Report reveals Fife schools worst hit by downgraded exam results chaos
Deprived areas bore brunt of SQA decision
Pupils from the poorest backgrounds in Fife would have felt the worst effects of the controversial bid to downgrade exam results, a report has revealed.
The SQA’s decision sparked a major backlash, and a U-turn.
John Swinney, Education Secretary, announced all downgraded exam grades would be withdrawn.
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A review into the controversial issue presented to Fife Council’s policy and co-ordination committee revealed the biggest losers as a greater proportion of awards with a reduced grade went to pupils from the most deprived areas of the region.
The report compared the initial results from the SQA’s 'moderation approach' with the final results from teacher estimates.
For Highers, 37.5% of awards received by Fife pupils from the most deprived backgrounds were reduced..
In comparison, 26.4% from the least deprived backgrounds received similar downgrading.
Overall, the pass rates for the most deprived areas in Fife improved by a greater margin than the pass rates for less deprived in the final results from teacher estimates.
Levenmouth Academy had the the largest percentage of reduced grades in the region with 37.8% of all grades reduced in initial SQA results.
Schools which showed grade reductions of over 30% included Kirkcaldy High School, Levenmouth Academy, Queen Anne High School High School, Auchmuty High School, Glenwood High School and Lochgelly High School.
Four of these - Levenmout, Lochgelly, Glenwood and Kirkcaldy - have free school meals uptakes above 20%.
The report, by Carrie Lindsay executive director of education and children's service, said: "There appears to be some correlation between the proportion of grades reduced and social context.
"However, the reduction of grades resulting from the SQA moderation methodology is varied between schools and within subjects at school level."
The SQA's initial results were based on three-year trend data for each subject in each school and its overall performance in relation to number of A, B and C grades over that timespan.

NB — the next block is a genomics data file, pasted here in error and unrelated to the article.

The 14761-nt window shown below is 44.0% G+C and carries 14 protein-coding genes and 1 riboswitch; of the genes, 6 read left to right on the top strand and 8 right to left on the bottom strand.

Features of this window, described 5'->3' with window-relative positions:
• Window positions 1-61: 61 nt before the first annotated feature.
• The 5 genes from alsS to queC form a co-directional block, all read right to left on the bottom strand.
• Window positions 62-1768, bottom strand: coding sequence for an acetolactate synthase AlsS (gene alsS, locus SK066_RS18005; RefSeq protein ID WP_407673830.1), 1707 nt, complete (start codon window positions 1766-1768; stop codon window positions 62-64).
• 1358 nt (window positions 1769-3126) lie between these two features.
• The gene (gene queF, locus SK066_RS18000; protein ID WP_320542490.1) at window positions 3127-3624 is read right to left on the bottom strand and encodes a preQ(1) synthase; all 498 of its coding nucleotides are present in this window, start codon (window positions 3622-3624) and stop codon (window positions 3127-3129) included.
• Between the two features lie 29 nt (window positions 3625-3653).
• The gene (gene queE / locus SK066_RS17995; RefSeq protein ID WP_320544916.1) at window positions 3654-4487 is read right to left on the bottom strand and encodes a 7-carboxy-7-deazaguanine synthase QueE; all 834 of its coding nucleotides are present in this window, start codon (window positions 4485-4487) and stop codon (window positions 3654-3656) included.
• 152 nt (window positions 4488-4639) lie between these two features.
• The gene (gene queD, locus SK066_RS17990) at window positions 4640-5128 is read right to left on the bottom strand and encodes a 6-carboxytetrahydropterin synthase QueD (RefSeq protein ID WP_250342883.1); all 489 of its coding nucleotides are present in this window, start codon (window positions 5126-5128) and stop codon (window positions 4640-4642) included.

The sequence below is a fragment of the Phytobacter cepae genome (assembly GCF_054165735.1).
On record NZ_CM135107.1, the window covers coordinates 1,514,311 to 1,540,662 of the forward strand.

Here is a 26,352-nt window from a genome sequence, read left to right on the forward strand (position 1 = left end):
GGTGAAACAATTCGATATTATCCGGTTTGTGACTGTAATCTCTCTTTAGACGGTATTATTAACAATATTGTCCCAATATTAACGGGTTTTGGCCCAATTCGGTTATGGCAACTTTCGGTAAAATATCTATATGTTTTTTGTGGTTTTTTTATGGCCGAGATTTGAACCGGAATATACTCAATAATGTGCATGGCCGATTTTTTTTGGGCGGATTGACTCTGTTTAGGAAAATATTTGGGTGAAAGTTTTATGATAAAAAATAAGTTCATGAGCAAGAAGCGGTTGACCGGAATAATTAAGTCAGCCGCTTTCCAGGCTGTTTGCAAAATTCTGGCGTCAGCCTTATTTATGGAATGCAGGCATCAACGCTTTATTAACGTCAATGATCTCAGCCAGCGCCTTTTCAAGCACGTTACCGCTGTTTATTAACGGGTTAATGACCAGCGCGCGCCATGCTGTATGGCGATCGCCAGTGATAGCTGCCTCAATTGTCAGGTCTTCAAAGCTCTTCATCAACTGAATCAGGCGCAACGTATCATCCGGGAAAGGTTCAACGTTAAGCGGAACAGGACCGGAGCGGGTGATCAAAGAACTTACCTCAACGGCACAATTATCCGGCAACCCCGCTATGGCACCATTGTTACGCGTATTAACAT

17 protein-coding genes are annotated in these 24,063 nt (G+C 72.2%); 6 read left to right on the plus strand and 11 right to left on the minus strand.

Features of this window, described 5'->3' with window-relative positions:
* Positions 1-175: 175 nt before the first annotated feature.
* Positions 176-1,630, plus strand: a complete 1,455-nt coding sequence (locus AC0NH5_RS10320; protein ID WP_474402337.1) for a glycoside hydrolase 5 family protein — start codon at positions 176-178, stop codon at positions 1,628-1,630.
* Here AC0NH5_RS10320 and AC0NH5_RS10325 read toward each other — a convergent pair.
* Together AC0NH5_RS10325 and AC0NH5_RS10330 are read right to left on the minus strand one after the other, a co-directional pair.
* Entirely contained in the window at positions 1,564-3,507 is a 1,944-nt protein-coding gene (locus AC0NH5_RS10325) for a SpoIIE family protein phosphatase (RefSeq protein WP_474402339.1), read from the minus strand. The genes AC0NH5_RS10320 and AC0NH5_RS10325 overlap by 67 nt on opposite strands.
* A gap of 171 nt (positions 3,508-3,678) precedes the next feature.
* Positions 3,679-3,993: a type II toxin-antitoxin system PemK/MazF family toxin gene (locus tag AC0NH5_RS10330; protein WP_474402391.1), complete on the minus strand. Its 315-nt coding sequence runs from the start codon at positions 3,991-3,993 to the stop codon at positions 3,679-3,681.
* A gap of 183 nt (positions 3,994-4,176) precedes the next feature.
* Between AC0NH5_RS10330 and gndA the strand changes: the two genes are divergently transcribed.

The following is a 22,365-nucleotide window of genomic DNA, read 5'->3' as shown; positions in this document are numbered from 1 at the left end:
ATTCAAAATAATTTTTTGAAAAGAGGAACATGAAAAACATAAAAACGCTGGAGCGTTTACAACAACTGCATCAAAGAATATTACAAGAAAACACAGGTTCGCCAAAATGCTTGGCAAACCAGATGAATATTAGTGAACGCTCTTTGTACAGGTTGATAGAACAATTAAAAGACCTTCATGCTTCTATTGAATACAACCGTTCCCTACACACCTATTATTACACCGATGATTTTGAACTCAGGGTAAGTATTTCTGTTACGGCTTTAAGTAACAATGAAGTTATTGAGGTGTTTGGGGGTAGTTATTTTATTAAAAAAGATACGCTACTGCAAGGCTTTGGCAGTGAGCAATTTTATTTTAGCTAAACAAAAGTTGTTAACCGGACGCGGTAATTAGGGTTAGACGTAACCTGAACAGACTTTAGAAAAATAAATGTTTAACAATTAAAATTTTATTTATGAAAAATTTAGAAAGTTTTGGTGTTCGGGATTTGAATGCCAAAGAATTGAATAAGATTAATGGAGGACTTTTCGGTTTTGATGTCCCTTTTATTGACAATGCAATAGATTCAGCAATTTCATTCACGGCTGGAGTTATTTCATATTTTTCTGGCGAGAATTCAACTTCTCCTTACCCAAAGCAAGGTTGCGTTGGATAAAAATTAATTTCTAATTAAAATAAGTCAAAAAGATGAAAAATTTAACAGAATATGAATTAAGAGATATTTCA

The report noted the SQA included these factors 'to ensure national standards and systems were fair and credible.'
However, the data revealed that basing grades on these factors severely impacted those from lower income backgrounds in, what many have claimed, is an 'unfair' and 'classist' system.
Councillor James Calder, Liberal Democrat education spokesperson said: “For a Government that professes to reduce the attainment gap between the best and worst off pupils, it seems as though this was a significant oversight by the SNP.
"It amazes me that its formula for the exam results was not analysed for the effect it would have for those from the most deprived backgrounds.
“While pupils from all backgrounds had their grades reduced in Fife, the poorest were the worst affected.
“With Higher results being important for many in deciding their future after school, it was essential this was done correctly. I am glad the Scottish Government made its u-turn after pressure from pupils affected, but it should never have got to this level.”
Cllr Fay Sinclair, SNP convener of education and children's services said: "I was pleased that the committee recognised the significant achievements of Fife pupils and staff this year.
"We have seen a rise in both the number and quality of passes, as well as a closing of the poverty-related attainment gap and I think it is really important that this cohort is able to celebrate that success."
"Going forward, there are questions to be asked about how our education system, and in particular the use of exams, can provide an accurate measure of what all young people are capable of and I hope that experiences here in Fife can be fed into the national work being done in this area."
Councillor Altany Craik (Lab) said: : "The SQA should be embarassed by the cock up they've made of this."
The report also noted the council was not able to fully understand how the SQA applied its methodology.
Education officer Stewart Booker noted that the 'black box' approach from the SQA limited the educational officers understanding of the independent body's marking process.
Cllr Sinclair and fellow SNP councillor, John Beare, raised concerns about consistency and robustness across schools in Fife in their submission of grades to the SQA.
Cllr Craik noted that these comments from SNP councillors "sound as if the schools did not apply the rigour properly."
He added "I was disappointed in their slightly sideways statement that it might just be the school didn't apply it properly. I don't think that's the case and it's unfair to say so - you're impugning their professional integrity and that's not good enough."
Cllr Sinclair responded: "We're asking about consistency and robustness of the process. It was simply a question and certainly not an attack on teachers and schools."
The SQA stated it would not comment on particular local council reports on the SQA results.
However, a spokesperson said: "We are following deputy First minister's directive to award all candidates on teacher estimates."
The council unanimously agreed on the report and noted that a Short Life Working Group (SLWG) will consider any processes and procedures required to respond to any future awarding issues arising because of the continuing pandemic.
The report will be submitted to the education and children’s services committee following the publication of final leavers’ attainment outcomes and destinations in February 2021.
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